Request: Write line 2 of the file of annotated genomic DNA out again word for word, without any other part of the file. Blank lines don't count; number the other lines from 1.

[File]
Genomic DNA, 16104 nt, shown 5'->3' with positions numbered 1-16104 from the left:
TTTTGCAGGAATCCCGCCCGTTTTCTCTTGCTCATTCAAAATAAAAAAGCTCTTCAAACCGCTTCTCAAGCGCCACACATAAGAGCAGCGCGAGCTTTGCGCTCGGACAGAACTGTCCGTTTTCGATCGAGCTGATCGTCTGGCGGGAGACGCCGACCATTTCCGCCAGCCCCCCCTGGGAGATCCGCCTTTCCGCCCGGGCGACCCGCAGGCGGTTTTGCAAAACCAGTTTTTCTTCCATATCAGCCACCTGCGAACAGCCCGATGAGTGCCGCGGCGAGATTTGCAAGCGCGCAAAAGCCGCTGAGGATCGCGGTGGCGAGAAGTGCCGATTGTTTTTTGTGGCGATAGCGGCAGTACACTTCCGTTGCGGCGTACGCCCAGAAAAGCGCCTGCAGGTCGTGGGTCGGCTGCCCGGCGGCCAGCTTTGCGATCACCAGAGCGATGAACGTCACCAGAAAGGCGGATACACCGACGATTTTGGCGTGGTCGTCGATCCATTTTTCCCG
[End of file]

TTTTGCAGGAATCCCGCCCGTTTTCTCTTGCTCATTCAAAATAAAAAAGCTCTTCAAACCGCTTCTCAAGCGCCACACATAAGAGCAGCGCGAGCTTTGCGCTCGGACAGAACTGTCCGTTTTCGATCGAGCTGATCGTCTGGCGGGAGACGCCGACCATTTCCGCCAGCCCCCCCTGGGAGATCCGCCTTTCCGCCCGGGCGACCCGCAGGCGGTTTTGCAAAACCAGTTTTTCTTCCATATCAGCCACCTGCGAACAGCCCGATGAGTGCCGCGGCGAGATTTGCAAGCGCGCAAAAGCCGCTGAGGATCGCGGTGGCGAGAAGTGCCGATTGTTTTTTGTGGCGATAGCGGCAGTACACTTCCGTTGCGGCGTACGCCCAGAAAAGCGCCTGCAGGTCGTGGGTCGGCTGCCCGGCGGCCAGCTTTGCGATCACCAGAGCGATGAACGTCACCAGAAAGGCGGATACACCGACGATTTTGGCGTGGTCGTCGATCCATTTTTCCCG